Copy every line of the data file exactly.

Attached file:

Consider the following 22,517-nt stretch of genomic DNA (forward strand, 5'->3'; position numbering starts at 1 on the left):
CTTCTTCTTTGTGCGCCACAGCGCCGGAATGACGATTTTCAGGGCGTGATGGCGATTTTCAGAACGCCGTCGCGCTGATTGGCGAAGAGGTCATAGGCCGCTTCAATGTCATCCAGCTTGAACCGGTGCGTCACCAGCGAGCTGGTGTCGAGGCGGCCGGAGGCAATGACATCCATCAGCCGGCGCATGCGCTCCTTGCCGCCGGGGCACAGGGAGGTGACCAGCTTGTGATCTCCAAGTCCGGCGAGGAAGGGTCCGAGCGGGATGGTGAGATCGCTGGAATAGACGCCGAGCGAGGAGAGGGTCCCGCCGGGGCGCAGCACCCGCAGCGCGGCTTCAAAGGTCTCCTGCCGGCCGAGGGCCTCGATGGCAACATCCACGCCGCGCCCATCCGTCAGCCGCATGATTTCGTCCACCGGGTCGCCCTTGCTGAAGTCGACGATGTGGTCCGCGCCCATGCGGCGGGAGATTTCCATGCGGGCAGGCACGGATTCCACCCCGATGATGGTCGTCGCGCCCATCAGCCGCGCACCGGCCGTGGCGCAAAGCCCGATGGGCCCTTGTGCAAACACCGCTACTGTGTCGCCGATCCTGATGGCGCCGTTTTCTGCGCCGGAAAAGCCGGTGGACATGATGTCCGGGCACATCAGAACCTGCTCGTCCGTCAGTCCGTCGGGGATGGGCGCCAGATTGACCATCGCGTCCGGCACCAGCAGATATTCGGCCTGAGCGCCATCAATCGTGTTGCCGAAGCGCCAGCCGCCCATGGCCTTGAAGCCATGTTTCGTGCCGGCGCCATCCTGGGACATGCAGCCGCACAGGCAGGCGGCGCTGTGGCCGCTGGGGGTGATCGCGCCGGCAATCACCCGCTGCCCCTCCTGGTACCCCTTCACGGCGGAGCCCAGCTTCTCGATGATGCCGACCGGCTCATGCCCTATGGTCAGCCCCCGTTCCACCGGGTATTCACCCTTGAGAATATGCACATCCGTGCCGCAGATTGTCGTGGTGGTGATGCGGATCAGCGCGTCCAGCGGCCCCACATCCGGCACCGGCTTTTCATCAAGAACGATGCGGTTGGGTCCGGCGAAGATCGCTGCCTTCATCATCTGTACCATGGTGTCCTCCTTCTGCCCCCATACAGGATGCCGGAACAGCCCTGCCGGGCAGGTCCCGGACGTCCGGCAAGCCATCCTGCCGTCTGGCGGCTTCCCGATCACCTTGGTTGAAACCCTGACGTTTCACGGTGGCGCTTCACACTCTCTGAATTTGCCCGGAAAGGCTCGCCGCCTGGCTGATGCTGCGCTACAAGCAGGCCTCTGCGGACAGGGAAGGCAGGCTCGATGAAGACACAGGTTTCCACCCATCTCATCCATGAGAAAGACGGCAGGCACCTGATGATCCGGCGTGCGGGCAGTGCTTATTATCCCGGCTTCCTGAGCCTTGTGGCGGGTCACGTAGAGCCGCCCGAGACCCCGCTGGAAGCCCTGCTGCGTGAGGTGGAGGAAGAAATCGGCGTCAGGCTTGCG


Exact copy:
Consider the following 22,517-nt stretch of genomic DNA (forward strand, 5'->3'; position numbering starts at 1 on the left):
CTTCTTCTTTGTGCGCCACAGCGCCGGAATGACGATTTTCAGGGCGTGATGGCGATTTTCAGAACGCCGTCGCGCTGATTGGCGAAGAGGTCATAGGCCGCTTCAATGTCATCCAGCTTGAACCGGTGCGTCACCAGCGAGCTGGTGTCGAGGCGGCCGGAGGCAATGACATCCATCAGCCGGCGCATGCGCTCCTTGCCGCCGGGGCACAGGGAGGTGACCAGCTTGTGATCTCCAAGTCCGGCGAGGAAGGGTCCGAGCGGGATGGTGAGATCGCTGGAATAGACGCCGAGCGAGGAGAGGGTCCCGCCGGGGCGCAGCACCCGCAGCGCGGCTTCAAAGGTCTCCTGCCGGCCGAGGGCCTCGATGGCAACATCCACGCCGCGCCCATCCGTCAGCCGCATGATTTCGTCCACCGGGTCGCCCTTGCTGAAGTCGACGATGTGGTCCGCGCCCATGCGGCGGGAGATTTCCATGCGGGCAGGCACGGATTCCACCCCGATGATGGTCGTCGCGCCCATCAGCCGCGCACCGGCCGTGGCGCAAAGCCCGATGGGCCCTTGTGCAAACACCGCTACTGTGTCGCCGATCCTGATGGCGCCGTTTTCTGCGCCGGAAAAGCCGGTGGACATGATGTCCGGGCACATCAGAACCTGCTCGTCCGTCAGTCCGTCGGGGATGGGCGCCAGATTGACCATCGCGTCCGGCACCAGCAGATATTCGGCCTGAGCGCCATCAATCGTGTTGCCGAAGCGCCAGCCGCCCATGGCCTTGAAGCCATGTTTCGTGCCGGCGCCATCCTGGGACATGCAGCCGCACAGGCAGGCGGCGCTGTGGCCGCTGGGGGTGATCGCGCCGGCAATCACCCGCTGCCCCTCCTGGTACCCCTTCACGGCGGAGCCCAGCTTCTCGATGATGCCGACCGGCTCATGCCCTATGGTCAGCCCCCGTTCCACCGGGTATTCACCCTTGAGAATATGCACATCCGTGCCGCAGATTGTCGTGGTGGTGATGCGGATCAGCGCGTCCAGCGGCCCCACATCCGGCACCGGCTTTTCATCAAGAACGATGCGGTTGGGTCCGGCGAAGATCGCTGCCTTCATCATCTGTACCATGGTGTCCTCCTTCTGCCCCCATACAGGATGCCGGAACAGCCCTGCCGGGCAGGTCCCGGACGTCCGGCAAGCCATCCTGCCGTCTGGCGGCTTCCCGATCACCTTGGTTGAAACCCTGACGTTTCACGGTGGCGCTTCACACTCTCTGAATTTGCCCGGAAAGGCTCGCCGCCTGGCTGATGCTGCGCTACAAGCAGGCCTCTGCGGACAGGGAAGGCAGGCTCGATGAAGACACAGGTTTCCACCCATCTCATCCATGAGAAAGACGGCAGGCACCTGATGATCCGGCGTGCGGGCAGTGCTTATTATCCCGGCTTCCTGAGCCTTGTGGCGGGTCACGTAGAGCCGCCCGAGACCCCGCTGGAAGCCCTGCTGCGTGAGGTGGAGGAAGAAATCGGCGTCAGGCTTGCG